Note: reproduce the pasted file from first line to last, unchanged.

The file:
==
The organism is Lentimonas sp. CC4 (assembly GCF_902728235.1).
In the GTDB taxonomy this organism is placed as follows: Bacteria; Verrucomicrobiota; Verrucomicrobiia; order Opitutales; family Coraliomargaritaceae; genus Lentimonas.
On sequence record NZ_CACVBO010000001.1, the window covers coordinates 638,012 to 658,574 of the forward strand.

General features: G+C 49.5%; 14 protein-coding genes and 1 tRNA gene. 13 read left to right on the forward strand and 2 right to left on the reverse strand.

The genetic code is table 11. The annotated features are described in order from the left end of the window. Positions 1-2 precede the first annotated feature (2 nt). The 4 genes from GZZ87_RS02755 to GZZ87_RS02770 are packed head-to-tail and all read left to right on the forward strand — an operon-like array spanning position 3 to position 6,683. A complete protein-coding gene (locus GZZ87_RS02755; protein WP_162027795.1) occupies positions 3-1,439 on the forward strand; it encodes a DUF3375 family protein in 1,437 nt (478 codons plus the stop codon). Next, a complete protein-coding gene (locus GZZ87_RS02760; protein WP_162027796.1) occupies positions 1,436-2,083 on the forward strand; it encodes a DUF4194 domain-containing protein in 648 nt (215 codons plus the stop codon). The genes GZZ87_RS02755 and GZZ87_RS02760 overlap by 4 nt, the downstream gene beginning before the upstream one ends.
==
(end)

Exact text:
The organism is Lentimonas sp. CC4 (assembly GCF_902728235.1).
In the GTDB taxonomy this organism is placed as follows: Bacteria; Verrucomicrobiota; Verrucomicrobiia; order Opitutales; family Coraliomargaritaceae; genus Lentimonas.
On sequence record NZ_CACVBO010000001.1, the window covers coordinates 638,012 to 658,574 of the forward strand.

General features: G+C 49.5%; 14 protein-coding genes and 1 tRNA gene. 13 read left to right on the forward strand and 2 right to left on the reverse strand.

The genetic code is table 11. The annotated features are described in order from the left end of the window. Positions 1-2 precede the first annotated feature (2 nt). The 4 genes from GZZ87_RS02755 to GZZ87_RS02770 are packed head-to-tail and all read left to right on the forward strand — an operon-like array spanning position 3 to position 6,683. A complete protein-coding gene (locus GZZ87_RS02755; protein WP_162027795.1) occupies positions 3-1,439 on the forward strand; it encodes a DUF3375 family protein in 1,437 nt (478 codons plus the stop codon). Next, a complete protein-coding gene (locus GZZ87_RS02760; protein WP_162027796.1) occupies positions 1,436-2,083 on the forward strand; it encodes a DUF4194 domain-containing protein in 648 nt (215 codons plus the stop codon). The genes GZZ87_RS02755 and GZZ87_RS02760 overlap by 4 nt, the downstream gene beginning before the upstream one ends.